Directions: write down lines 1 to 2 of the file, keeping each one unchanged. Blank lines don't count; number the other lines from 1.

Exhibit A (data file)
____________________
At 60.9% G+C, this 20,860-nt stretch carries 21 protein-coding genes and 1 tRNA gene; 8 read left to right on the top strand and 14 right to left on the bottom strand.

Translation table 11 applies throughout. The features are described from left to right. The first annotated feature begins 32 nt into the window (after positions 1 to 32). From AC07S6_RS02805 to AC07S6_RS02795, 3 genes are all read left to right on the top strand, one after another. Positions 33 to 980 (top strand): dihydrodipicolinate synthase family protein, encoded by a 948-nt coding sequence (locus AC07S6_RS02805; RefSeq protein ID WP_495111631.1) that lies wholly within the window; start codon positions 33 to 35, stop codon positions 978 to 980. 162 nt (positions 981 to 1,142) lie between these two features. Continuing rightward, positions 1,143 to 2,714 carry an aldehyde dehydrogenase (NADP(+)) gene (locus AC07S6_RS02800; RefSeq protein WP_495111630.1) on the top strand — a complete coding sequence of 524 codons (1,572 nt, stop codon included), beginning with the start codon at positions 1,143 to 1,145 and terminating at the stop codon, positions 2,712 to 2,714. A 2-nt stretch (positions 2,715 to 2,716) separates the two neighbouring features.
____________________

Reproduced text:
At 60.9% G+C, this 20,860-nt stretch carries 21 protein-coding genes and 1 tRNA gene; 8 read left to right on the top strand and 14 right to left on the bottom strand.

Translation table 11 applies throughout. The features are described from left to right. The first annotated feature begins 32 nt into the window (after positions 1 to 32). From AC07S6_RS02805 to AC07S6_RS02795, 3 genes are all read left to right on the top strand, one after another. Positions 33 to 980 (top strand): dihydrodipicolinate synthase family protein, encoded by a 948-nt coding sequence (locus AC07S6_RS02805; RefSeq protein ID WP_495111631.1) that lies wholly within the window; start codon positions 33 to 35, stop codon positions 978 to 980. 162 nt (positions 981 to 1,142) lie between these two features. Continuing rightward, positions 1,143 to 2,714 carry an aldehyde dehydrogenase (NADP(+)) gene (locus AC07S6_RS02800; RefSeq protein WP_495111630.1) on the top strand — a complete coding sequence of 524 codons (1,572 nt, stop codon included), beginning with the start codon at positions 1,143 to 1,145 and terminating at the stop codon, positions 2,712 to 2,714. A 2-nt stretch (positions 2,715 to 2,716) separates the two neighbouring features.